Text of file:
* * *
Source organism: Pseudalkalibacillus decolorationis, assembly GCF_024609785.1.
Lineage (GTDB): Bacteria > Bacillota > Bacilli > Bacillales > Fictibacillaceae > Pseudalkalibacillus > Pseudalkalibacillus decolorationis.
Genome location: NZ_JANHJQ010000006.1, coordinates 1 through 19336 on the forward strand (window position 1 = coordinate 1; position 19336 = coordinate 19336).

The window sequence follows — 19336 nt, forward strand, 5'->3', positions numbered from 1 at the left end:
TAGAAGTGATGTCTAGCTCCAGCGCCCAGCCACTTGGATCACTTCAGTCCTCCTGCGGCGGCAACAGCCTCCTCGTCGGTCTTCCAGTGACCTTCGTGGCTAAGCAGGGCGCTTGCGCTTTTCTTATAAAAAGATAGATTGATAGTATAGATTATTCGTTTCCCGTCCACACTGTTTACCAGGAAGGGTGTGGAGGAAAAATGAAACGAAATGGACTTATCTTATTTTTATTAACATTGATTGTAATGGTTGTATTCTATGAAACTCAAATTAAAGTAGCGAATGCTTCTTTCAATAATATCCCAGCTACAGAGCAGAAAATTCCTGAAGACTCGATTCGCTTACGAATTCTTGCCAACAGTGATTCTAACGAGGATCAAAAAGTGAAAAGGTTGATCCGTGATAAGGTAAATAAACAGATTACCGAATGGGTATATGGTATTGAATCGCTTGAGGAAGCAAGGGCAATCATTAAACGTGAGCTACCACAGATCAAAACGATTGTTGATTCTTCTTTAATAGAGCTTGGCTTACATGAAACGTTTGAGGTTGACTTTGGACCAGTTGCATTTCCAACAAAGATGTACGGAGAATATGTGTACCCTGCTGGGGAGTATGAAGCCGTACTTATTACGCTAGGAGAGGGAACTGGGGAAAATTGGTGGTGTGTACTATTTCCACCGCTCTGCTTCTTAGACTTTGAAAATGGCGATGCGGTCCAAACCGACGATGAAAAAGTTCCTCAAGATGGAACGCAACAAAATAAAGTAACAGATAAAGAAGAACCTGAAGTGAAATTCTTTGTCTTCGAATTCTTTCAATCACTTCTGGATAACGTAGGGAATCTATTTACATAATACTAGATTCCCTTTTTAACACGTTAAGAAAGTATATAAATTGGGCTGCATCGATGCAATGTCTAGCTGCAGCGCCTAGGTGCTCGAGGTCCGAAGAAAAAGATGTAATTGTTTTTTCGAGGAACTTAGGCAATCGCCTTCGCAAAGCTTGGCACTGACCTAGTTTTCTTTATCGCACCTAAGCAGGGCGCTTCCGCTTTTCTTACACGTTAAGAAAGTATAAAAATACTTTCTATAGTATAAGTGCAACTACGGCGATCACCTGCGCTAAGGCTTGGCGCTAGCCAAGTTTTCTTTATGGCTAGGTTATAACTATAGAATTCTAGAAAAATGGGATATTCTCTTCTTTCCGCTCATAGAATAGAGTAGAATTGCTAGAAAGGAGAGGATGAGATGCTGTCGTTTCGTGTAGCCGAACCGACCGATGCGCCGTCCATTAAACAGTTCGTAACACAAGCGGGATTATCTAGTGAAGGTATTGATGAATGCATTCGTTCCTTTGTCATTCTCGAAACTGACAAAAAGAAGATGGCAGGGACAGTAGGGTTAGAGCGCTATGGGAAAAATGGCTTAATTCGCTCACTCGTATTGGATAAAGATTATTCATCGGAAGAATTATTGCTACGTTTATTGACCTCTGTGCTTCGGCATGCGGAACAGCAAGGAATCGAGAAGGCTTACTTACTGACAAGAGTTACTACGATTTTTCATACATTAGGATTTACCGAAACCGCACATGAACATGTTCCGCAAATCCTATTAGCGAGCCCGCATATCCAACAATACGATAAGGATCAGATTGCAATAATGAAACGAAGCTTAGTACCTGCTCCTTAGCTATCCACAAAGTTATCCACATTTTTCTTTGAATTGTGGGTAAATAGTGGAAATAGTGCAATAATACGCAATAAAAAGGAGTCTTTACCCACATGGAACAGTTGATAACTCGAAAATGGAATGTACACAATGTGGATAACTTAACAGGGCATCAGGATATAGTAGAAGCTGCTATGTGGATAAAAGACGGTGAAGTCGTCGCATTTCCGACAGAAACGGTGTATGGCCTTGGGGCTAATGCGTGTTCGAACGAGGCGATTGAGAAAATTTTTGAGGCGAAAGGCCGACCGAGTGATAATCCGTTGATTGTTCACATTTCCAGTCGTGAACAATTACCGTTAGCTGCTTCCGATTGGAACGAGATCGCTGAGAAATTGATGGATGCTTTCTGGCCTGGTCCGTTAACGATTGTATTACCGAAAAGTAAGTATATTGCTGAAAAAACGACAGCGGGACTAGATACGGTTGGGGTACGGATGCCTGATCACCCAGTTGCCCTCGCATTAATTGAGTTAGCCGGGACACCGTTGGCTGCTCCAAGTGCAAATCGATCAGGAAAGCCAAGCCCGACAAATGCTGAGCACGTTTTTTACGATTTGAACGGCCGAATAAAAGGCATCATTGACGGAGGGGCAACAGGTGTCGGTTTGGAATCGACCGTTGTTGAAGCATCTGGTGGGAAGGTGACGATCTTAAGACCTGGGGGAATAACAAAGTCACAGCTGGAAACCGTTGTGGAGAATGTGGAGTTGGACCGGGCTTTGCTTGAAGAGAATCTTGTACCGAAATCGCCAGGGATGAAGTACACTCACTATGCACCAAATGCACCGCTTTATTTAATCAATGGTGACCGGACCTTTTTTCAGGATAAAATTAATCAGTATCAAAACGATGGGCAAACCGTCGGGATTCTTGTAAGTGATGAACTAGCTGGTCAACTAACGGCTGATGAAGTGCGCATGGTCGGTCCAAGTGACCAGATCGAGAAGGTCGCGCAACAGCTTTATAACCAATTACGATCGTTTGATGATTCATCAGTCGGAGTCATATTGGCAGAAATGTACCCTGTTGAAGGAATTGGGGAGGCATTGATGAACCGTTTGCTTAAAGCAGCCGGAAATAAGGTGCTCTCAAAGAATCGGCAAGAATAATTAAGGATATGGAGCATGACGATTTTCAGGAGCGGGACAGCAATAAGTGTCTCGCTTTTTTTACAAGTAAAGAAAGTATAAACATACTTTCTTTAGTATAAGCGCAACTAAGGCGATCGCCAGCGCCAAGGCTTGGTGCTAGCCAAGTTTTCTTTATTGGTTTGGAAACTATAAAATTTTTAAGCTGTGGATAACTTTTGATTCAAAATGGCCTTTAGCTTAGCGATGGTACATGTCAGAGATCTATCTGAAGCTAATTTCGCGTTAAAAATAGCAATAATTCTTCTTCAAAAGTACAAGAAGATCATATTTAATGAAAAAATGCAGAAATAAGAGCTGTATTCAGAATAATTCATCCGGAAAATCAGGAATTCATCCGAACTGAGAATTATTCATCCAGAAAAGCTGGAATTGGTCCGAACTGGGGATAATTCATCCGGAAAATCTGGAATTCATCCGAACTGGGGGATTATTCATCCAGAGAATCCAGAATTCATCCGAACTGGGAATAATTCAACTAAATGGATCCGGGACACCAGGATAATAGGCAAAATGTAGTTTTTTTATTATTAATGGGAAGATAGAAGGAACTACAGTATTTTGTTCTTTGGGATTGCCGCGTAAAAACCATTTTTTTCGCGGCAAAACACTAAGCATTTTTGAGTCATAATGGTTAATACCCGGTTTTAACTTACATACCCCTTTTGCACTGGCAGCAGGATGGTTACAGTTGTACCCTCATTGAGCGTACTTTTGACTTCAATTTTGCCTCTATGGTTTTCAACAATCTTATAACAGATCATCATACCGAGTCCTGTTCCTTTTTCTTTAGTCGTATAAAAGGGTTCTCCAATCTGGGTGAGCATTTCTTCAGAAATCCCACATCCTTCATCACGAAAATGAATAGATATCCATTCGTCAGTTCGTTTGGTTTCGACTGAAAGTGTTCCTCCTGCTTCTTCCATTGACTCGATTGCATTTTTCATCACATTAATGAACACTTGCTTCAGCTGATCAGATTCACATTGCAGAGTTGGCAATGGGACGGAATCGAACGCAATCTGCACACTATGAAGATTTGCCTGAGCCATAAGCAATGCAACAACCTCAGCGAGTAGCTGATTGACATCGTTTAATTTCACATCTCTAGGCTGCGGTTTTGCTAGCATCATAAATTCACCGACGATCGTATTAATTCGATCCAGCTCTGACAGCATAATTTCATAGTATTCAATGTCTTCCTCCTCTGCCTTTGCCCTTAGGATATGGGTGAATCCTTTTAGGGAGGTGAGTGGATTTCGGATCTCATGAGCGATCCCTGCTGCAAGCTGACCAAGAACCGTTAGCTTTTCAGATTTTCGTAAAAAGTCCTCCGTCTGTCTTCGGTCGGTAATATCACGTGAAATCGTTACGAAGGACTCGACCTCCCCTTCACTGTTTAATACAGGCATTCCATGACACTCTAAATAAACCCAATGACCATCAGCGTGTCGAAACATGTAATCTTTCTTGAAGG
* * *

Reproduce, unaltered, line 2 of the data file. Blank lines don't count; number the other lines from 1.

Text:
Lineage (GTDB): Bacteria > Bacillota > Bacilli > Bacillales > Fictibacillaceae > Pseudalkalibacillus > Pseudalkalibacillus decolorationis.